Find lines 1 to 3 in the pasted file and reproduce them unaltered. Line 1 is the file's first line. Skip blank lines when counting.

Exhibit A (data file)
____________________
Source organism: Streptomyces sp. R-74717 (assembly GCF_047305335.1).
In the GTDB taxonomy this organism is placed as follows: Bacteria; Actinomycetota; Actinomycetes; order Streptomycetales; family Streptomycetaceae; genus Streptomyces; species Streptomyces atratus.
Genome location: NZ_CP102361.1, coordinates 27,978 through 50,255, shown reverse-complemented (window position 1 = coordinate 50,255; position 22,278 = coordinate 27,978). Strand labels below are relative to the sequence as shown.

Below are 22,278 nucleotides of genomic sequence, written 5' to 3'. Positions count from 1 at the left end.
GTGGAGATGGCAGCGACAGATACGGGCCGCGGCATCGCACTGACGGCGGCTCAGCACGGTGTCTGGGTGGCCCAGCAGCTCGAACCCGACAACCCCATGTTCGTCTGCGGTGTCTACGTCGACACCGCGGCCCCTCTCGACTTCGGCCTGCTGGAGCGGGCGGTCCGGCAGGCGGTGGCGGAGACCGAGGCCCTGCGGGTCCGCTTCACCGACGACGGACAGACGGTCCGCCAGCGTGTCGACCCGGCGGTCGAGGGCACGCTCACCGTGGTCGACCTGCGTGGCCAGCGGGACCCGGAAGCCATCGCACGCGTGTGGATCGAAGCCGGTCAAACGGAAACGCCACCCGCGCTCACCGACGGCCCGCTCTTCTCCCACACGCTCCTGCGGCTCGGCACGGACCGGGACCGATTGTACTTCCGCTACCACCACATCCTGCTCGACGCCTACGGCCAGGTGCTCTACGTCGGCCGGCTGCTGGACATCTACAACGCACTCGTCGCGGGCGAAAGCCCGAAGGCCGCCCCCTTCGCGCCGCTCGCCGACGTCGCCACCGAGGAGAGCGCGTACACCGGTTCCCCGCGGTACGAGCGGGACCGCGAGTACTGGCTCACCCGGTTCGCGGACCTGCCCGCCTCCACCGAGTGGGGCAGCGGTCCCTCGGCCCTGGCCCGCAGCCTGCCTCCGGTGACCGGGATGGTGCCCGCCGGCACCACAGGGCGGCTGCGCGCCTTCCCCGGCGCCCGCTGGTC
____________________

Source organism: Streptomyces sp. R-74717 (assembly GCF_047305335.1).
In the GTDB taxonomy this organism is placed as follows: Bacteria; Actinomycetota; Actinomycetes; order Streptomycetales; family Streptomycetaceae; genus Streptomyces; species Streptomyces atratus.
Genome location: NZ_CP102361.1, coordinates 27,978 through 50,255, shown reverse-complemented (window position 1 = coordinate 50,255; position 22,278 = coordinate 27,978). Strand labels below are relative to the sequence as shown.